23 March 2007

A quiet day

I was on leave today, so I didn't pursue the historian's craft for too many hours. I did finish reading John Ellis' Eye-Deep in Hell: Trench Warfare in World War I (Baltimore, 1976). This was an interesting read. A bit-dated perhaps, it has been partly surpassed by the extensive research undertaken by Richard Holmes for his incredible book Tommy. One thing I liked particularly about Ellis' research is that, although he focused primarily on British troops (including those from the Empire), he also used examples from the French and German armies, a tact which makes the book a little more universal.

I've been meaning also to mention a new publication now in the works. Ron Jack is in the process of resurrecting his former print journal, Canadian Military Biography, in an entirely online format. As Ron writes:
Military biography is a challenging and rewarding subject. You understand that fact and it has brought you to this page. Most of the work underway across the country involves the lives of Canadians who served in the two World Wars, but in fact we have a much richer military heritage which spans several centuries. Indeed one of the most intensely trained and motivated Canadian expeditionary forces ever assembled is now serving in Afghanistan. Our proudest Regimental and Corps traditions are very much alive.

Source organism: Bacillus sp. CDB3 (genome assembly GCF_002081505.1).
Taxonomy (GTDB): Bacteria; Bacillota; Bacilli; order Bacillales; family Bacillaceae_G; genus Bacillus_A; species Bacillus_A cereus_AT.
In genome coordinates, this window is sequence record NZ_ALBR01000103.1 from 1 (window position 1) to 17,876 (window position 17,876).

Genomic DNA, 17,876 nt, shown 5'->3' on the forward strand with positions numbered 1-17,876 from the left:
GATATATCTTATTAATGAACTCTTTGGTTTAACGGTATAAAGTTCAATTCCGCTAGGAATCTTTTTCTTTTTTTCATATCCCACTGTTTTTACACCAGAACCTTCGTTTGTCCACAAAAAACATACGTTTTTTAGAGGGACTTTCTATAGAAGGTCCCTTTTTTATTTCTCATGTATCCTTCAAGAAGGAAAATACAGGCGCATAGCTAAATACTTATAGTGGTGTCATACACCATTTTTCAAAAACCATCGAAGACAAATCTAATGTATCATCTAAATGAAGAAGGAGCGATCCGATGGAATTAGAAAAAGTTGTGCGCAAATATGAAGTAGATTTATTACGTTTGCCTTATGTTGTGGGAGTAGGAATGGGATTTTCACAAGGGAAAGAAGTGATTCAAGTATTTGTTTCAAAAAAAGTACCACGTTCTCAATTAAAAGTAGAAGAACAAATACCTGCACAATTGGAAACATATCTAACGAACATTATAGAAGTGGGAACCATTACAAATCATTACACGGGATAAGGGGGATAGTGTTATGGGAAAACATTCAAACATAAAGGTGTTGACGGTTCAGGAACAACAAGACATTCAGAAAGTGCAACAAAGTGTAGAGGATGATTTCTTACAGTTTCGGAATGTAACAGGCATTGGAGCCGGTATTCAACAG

CANADIAN MILITARY BIOGRAPHY is an e-magazine scheduled to appear quarterly. We will strive to bring you stories of Canadians who served in all eras, including those who served as Soldiers of Fortune or perhaps as influential advisors to foreign armies and navies. You may expect that most of the lengthier articles will chronicle those who served in the C.E.F. in the Great War, or with our massive volunteer force in World War Two. With your help we will strive to achieve some editorial and content balance - with interesting material showcasing all of the armed services and all of the wars Canadians experienced. Obvious examples would be Canadians who served in Israel's wars or the thousands who volunteered for Vietnam. The field of study is vast, and our interest is boundless.
The first issue is expected to be published online in June 2007.

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